Memorial Day is sometimes referred to as the start of the summer vacation season, a warmup act — pun intended — for the summer months.

Though it is now a federal holiday also observed at the state and local levels of government as well, and though it is now part of a long weekend that often includes road trips and outings on the beach or other waterways, the holiday was originally established as a somber occasion. For most Americans in prior times, Memorial Day was a time of quiet reflection on the high cost of liberty in their country, a cost paid in blood that soaked domestic and foreign soil.

The first Memorial Day observance, according to standard histories, took place May 5, 1866, a year after the end of the Civil War, in Waterloo, New York. Waterloo, New York, is generally credited with starting what we now call Memorial Day, as businesses in the town closed and people went to local cemeteries to decorate the graves of soldiers.

More recently, however, information has come to light showing the first such holiday observance may have been in Charleston, South Carolina, where newly freed slaves gathered to honor fallen Union troops whose sacrifice had resulted in their liberation.

That occasion, as described in an article by The History Channel, occurred in the spring of 1865, less than a month after the war’s end and a year before the Waterloo observance. The revelation of this seemingly heretofore generally unknown event in Charleston, came from David Blight, a Yale University professor of American history. Blight discovered in a Harvard University archive written and printed accounts of the Charleston observance of respect for the Union war dead.

As the war had dragged on, a horse-race track in Charleston became a Confederate prison camp for captured Northern soldiers. More than 200 prisoners of war died there from privations of the war, and they were hastily buried. After the Confederate Army withdrew from the city, the article noted, the former slaves “exhumed the mass grave and reinterred the bodies with a tall whitewashed fence inscribed with the words: ‘Martyrs of the Race Course.’”

In any event, other cities and towns in the North followed Waterloo’s example.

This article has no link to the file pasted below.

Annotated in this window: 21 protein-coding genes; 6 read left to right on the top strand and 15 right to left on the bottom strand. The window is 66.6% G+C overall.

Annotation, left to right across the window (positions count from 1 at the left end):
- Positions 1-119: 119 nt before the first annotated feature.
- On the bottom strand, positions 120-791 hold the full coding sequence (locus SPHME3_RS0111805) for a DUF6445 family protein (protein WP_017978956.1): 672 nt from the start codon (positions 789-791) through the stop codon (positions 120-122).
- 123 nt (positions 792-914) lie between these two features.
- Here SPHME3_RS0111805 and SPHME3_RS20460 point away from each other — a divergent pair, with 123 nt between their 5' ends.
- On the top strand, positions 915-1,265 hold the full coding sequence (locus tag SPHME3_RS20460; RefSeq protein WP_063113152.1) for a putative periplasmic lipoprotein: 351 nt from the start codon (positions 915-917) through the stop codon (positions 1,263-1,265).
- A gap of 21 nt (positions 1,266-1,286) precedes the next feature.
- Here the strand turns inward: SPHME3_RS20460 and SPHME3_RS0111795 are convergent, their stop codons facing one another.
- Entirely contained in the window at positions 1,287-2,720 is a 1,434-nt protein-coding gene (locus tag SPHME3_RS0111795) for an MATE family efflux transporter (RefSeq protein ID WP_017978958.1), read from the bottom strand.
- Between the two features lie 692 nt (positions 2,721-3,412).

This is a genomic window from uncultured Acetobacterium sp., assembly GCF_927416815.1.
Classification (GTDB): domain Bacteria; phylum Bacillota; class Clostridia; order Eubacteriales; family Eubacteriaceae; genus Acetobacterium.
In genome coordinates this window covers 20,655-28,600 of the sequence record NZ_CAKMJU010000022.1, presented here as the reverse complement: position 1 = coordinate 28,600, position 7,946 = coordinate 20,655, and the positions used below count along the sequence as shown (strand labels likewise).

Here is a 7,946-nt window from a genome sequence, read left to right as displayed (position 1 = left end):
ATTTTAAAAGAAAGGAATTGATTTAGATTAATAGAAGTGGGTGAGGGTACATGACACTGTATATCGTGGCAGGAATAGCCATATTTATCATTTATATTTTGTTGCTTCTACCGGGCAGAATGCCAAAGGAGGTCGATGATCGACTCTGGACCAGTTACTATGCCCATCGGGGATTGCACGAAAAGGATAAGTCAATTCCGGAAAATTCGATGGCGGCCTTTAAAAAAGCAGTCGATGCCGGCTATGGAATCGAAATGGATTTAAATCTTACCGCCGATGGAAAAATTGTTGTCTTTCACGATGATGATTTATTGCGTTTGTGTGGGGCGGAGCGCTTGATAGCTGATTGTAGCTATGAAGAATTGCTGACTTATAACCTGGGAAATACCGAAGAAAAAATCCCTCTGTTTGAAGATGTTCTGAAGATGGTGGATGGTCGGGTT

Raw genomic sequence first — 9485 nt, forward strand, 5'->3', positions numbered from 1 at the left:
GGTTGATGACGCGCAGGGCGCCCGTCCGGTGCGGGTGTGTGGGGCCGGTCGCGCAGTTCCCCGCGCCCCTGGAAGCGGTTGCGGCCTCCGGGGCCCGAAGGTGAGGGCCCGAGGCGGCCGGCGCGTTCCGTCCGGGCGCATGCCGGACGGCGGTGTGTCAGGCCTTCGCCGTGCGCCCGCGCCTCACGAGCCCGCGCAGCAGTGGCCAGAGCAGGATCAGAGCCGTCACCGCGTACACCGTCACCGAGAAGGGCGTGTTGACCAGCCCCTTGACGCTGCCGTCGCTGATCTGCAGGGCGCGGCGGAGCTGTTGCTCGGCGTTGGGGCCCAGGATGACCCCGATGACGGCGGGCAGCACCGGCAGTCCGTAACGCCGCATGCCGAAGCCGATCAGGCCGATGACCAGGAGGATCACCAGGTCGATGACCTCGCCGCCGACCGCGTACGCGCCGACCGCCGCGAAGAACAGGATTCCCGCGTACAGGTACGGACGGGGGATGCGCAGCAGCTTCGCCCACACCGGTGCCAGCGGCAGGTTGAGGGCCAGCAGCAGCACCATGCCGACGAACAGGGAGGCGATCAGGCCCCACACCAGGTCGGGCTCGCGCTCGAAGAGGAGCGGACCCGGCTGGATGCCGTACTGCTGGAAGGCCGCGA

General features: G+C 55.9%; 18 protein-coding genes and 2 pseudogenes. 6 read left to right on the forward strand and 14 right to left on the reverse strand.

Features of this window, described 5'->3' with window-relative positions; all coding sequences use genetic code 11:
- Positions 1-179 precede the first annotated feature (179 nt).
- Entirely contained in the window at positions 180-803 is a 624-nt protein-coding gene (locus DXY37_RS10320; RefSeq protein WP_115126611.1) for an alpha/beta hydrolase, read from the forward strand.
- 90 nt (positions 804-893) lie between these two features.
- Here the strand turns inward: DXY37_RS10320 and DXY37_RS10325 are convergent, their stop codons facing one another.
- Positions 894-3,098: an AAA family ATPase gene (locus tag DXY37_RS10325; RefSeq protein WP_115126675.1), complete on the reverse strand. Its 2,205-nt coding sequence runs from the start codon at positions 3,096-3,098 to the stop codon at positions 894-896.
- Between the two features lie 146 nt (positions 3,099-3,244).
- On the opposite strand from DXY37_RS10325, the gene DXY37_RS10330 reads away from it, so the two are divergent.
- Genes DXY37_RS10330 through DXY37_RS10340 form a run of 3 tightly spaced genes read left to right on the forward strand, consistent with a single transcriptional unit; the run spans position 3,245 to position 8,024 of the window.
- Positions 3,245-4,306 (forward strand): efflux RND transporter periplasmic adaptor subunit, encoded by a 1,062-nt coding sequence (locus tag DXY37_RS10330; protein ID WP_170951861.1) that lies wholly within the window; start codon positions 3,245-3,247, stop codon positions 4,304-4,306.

On May 5, 1868, Gen. John Logan, the leader of a veterans organization known as the Grand Army of the Republic, urged people across the country to set aside May 30 of that year as a time to remember the Union soldiers killed in the war and to decorate their graves with flowers. The occasion thus became known as Decoration Day. The name and the date stuck fast as a new American tradition, beginning in the Northern states and spreading across the country as time went on. Southern states, however, were slow to embrace the May 30 holiday, preferring to remember the Confederate war dead on different days.

Incidentally, the epicenter of that first national observance of Decoration Day, in 1868, was Arlington National Cemetery, where soldiers of both sides of the Civil War were buried.

For the next half-century, Decoration Day was known as a time to remember, exclusively, the fallen Union warriors.

However, after the Great War, also known as the World War and later known as World War I, May 30 in the United States became known as Memorial Day, a federal holiday to honor all U.S. military personnel killed in the line of duty.

May 30 remained the date of Memorial Day until 1971. That year, as a result of a Monday-holiday bill passed by the Congress in 1968, Memorial Day was moved to the last Monday in May. The idea behind the law was to give federal employees and others a three-day holiday weekend.

Over the decades, Memorial Day has become a time for celebrating the beginning of the summer, and the day has become highly commercialized as a time for selling cars, boats, outdoor grills, and other warm-weather goods. Many people do, however, take time to visit cemeteries where loved ones are buried, and they may attend a holiday program replete with the somber ceremonies that include prayers, flag placements, speeches of tribute to the fallen, gun salutes, and bugles or trumpets sounding taps.

For the past two decades, the day has become quite special to war-weary Americans for whom the memories of the Sept. 11, 2001, terrorist attacks and the wars in Afghanistan and Iraq are still quite fresh and painful. Even the Vietnam War — which ended for the U.S. 50 years ago this year — is still recent for many in the graying generation.


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